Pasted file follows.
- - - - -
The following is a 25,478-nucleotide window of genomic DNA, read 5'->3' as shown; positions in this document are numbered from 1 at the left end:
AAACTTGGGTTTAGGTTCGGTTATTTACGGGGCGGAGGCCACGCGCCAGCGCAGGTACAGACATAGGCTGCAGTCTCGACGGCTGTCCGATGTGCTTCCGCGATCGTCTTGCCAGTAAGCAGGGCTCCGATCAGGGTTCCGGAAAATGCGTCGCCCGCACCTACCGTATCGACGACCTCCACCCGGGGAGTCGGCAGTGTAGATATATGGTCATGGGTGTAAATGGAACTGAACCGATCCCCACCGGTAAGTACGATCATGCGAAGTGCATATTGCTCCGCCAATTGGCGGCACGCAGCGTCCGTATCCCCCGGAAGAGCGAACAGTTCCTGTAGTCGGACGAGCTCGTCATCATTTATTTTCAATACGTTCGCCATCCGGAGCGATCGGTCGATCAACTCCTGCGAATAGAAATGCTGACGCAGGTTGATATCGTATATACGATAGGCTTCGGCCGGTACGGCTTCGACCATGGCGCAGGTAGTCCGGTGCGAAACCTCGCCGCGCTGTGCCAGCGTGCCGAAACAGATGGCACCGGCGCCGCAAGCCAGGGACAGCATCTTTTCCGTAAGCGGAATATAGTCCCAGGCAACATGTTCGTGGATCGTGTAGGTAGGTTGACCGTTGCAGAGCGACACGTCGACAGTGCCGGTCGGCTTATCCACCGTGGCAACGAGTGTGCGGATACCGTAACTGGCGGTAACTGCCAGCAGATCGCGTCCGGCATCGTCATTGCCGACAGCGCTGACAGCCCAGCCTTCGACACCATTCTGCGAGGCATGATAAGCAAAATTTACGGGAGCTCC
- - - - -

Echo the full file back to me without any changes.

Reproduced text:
The following is a 25,478-nucleotide window of genomic DNA, read 5'->3' as shown; positions in this document are numbered from 1 at the left end:
AAACTTGGGTTTAGGTTCGGTTATTTACGGGGCGGAGGCCACGCGCCAGCGCAGGTACAGACATAGGCTGCAGTCTCGACGGCTGTCCGATGTGCTTCCGCGATCGTCTTGCCAGTAAGCAGGGCTCCGATCAGGGTTCCGGAAAATGCGTCGCCCGCACCTACCGTATCGACGACCTCCACCCGGGGAGTCGGCAGTGTAGATATATGGTCATGGGTGTAAATGGAACTGAACCGATCCCCACCGGTAAGTACGATCATGCGAAGTGCATATTGCTCCGCCAATTGGCGGCACGCAGCGTCCGTATCCCCCGGAAGAGCGAACAGTTCCTGTAGTCGGACGAGCTCGTCATCATTTATTTTCAATACGTTCGCCATCCGGAGCGATCGGTCGATCAACTCCTGCGAATAGAAATGCTGACGCAGGTTGATATCGTATATACGATAGGCTTCGGCCGGTACGGCTTCGACCATGGCGCAGGTAGTCCGGTGCGAAACCTCGCCGCGCTGTGCCAGCGTGCCGAAACAGATGGCACCGGCGCCGCAAGCCAGGGACAGCATCTTTTCCGTAAGCGGAATATAGTCCCAGGCAACATGTTCGTGGATCGTGTAGGTAGGTTGACCGTTGCAGAGCGACACGTCGACAGTGCCGGTCGGCTTATCCACCGTGGCAACGAGTGTGCGGATACCGTAACTGGCGGTAACTGCCAGCAGATCGCGTCCGGCATCGTCATTGCCGACAGCGCTGACAGCCCAGCCTTCGACACCATTCTGCGAGGCATGATAAGCAAAATTTACGGGAGCTCC